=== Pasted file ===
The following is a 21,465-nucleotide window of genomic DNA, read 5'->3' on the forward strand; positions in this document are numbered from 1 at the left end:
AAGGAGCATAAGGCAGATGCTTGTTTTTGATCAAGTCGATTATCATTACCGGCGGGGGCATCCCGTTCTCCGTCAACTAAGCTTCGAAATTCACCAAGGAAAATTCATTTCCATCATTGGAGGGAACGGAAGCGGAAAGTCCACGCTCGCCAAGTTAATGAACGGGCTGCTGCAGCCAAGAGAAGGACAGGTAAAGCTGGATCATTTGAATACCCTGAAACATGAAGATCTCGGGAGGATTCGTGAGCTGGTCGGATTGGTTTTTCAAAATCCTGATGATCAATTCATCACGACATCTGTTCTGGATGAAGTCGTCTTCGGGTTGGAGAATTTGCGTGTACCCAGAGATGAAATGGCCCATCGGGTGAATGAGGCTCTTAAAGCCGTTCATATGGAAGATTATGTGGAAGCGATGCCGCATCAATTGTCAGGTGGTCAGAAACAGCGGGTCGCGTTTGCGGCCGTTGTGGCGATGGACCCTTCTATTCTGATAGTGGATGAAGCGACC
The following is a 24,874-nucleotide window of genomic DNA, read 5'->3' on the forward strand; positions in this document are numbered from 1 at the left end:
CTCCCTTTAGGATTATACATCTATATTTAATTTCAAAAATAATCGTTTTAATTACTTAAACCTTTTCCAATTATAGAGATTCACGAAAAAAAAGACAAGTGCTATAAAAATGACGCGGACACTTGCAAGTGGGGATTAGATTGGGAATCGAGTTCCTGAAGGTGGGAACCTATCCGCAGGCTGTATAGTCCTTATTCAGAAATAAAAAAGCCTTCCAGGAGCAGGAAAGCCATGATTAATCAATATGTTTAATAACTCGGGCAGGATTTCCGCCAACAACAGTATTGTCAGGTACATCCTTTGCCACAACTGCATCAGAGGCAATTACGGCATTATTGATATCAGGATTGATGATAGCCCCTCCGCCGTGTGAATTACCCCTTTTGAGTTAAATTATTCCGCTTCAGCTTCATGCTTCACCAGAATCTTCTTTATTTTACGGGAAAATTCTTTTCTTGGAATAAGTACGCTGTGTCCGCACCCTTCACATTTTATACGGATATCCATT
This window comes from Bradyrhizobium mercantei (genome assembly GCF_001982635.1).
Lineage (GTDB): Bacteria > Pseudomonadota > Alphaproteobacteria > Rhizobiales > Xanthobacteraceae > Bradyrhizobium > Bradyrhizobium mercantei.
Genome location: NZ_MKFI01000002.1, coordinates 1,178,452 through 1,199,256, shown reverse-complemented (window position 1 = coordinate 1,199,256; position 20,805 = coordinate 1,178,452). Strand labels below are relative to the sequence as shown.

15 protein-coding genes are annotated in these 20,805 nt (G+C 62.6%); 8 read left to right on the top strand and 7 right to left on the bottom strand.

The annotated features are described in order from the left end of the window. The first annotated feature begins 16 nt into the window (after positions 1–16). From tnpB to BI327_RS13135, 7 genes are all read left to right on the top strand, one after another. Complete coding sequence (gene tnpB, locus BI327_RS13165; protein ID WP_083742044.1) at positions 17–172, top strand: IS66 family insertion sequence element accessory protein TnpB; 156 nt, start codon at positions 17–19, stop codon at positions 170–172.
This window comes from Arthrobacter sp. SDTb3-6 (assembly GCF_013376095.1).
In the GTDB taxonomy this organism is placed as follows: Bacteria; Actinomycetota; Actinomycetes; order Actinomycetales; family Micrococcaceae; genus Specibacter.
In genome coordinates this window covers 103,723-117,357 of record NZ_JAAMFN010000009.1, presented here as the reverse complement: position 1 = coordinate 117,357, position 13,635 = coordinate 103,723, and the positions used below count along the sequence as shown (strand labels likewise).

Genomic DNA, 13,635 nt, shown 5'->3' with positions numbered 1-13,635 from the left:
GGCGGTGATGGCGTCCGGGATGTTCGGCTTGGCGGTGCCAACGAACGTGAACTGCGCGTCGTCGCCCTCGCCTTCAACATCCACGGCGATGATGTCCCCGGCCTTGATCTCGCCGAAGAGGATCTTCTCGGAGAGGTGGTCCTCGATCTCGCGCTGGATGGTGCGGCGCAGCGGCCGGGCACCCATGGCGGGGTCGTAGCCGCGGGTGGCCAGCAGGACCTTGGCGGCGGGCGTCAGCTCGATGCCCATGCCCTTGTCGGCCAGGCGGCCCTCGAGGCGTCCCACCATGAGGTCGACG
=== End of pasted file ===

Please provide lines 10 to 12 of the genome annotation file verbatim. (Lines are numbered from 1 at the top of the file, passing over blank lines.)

This window comes from Arthrobacter sp. SDTb3-6 (assembly GCF_013376095.1).
In the GTDB taxonomy this organism is placed as follows: Bacteria; Actinomycetota; Actinomycetes; order Actinomycetales; family Micrococcaceae; genus Specibacter.
In genome coordinates this window covers 103,723-117,357 of record NZ_JAAMFN010000009.1, presented here as the reverse complement: position 1 = coordinate 117,357, position 13,635 = coordinate 103,723, and the positions used below count along the sequence as shown (strand labels likewise).